Bringing the Outside Inside
This was originally published on Native Plants & Wildlife Gardens.
I would venture a guess that most of you reading this article have found some way to bring your love of nature inside. Whether it’s flowers on the curtains, paintings of birds on the walls or a set of dishes displaying bees, I’m betting all of us have brought our gardens and favorite wildlife inside. I’m going to share my main indoor nature passion, but I want to hear what everyone else has done. Do you collect something? DIY home décor? Beetles depicted on everything? Do tell in the comments!
My passion started just over four years ago while visiting a good friend in Helsinki. A beautiful glass bird was given to me as a parting gift and I haven’t been the same since. The bird was the Red Tern, one of the Birds by Toikka series from the Finnish design company, Iittala. Ever since that first bird, I became (slightly) obsessed with Toikka’s birds. Luckily for me, we moved to Seattle and we’re now close enough to visit the Museum of Glass in Tacoma each year for their Bird Lover’s Weekend, when Iittala sends a master glass blower to demonstrate how these beautiful birds are made. Until I received a glass bird I had never given glass as a material a second thought. It was simply something I drank wine out of. It’s a beautiful thing when one object can open a whole new world for you.
The Bird Lover’s Weekend is all about the birds, and it returns to Tacoma this coming October. There are many events including a visit from several birds from Point Defiance Zoo which usually include a Kookaburra and an Eagle Owl. But watching the master glass blower is the main event and most fascinating part. Professor Oiva Toikka designs these birds and has done so for over 40 years now. When asked why birds, he often states it’s because the fluid shape of the bird lends itself so well to glass. Watching the glass blowers at work, is like watching the bird come to life spinning and stretching at the end of the metal pole. The glass when hot is alive and glowing and very fluid. When done, the birds often look as if they’re still in motion. For each of these special weekends, Toikka designs a special bird, which is created in Finland and sent to the Museum of Glass. The birds blown during the weekend’s demonstrations are also sold by the Museum of Glass and I’ve been lucky enough to get two of these over the past two years.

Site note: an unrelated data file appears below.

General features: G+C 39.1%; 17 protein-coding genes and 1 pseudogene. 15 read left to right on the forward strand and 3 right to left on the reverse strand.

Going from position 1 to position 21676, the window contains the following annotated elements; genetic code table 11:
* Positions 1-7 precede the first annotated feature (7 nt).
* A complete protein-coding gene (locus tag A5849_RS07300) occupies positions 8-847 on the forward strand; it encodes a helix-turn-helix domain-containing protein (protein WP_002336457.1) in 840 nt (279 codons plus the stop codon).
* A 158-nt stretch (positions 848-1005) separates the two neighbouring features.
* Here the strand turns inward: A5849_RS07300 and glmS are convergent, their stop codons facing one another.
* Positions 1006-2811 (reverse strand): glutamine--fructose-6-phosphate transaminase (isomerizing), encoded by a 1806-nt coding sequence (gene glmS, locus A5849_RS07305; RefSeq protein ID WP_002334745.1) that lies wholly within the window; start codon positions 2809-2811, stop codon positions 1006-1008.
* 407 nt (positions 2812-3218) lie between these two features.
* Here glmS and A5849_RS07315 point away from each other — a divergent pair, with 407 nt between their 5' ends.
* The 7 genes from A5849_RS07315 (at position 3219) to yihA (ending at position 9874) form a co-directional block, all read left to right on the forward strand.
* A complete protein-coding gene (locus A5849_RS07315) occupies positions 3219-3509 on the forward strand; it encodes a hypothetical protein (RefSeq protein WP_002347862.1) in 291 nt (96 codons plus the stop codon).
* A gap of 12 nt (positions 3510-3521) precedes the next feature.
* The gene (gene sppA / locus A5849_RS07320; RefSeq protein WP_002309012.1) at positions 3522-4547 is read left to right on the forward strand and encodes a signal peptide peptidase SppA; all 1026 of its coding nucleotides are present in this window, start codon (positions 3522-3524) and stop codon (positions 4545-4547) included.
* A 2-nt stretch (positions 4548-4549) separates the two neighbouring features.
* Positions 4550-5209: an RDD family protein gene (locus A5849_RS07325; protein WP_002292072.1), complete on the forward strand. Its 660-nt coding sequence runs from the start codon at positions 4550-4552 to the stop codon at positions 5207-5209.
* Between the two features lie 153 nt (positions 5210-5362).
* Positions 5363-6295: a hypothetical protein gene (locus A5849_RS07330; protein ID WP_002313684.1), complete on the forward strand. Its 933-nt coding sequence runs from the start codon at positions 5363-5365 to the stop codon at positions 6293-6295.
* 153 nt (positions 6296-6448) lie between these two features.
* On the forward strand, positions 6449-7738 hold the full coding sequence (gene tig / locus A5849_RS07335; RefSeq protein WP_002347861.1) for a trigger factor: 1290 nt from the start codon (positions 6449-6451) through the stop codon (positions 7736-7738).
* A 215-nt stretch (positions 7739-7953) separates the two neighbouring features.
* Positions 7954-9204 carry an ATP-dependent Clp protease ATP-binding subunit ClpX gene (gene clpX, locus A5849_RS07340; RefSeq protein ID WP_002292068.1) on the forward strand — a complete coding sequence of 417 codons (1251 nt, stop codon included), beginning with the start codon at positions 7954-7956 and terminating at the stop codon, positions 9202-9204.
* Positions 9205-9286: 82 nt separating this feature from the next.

Like real birds, Toikka’s birds often exhibit subtle differences between individuals and different species. As each is hand made, they are all truly unique. Many, if not most, are modeled after actual birds such as grebes, kingfishers, owls, magpies and many songbirds. Perhaps this is one reason I love these birds and have the desire to collect them. Some are also very rare and hard to find while others are more common and easily bought. As the book, Birds by Toikka states, “collecting Toikka birds has become an international activity, with rarities being as eagerly tracked down and talked about as their real equivalents in the ornithological world”.
The real success of these birds however, are the people who love and buy them. Oiva Toikka has said that he didn’t choose birds, they chose him because everyone loved them so much. His first birds for Iittala quickly led to more and in 1994 he was given his own collection titled ‘Birds by Toikka’ and number several hundred species. They are now sought after throughout the world and have a very loyal following.
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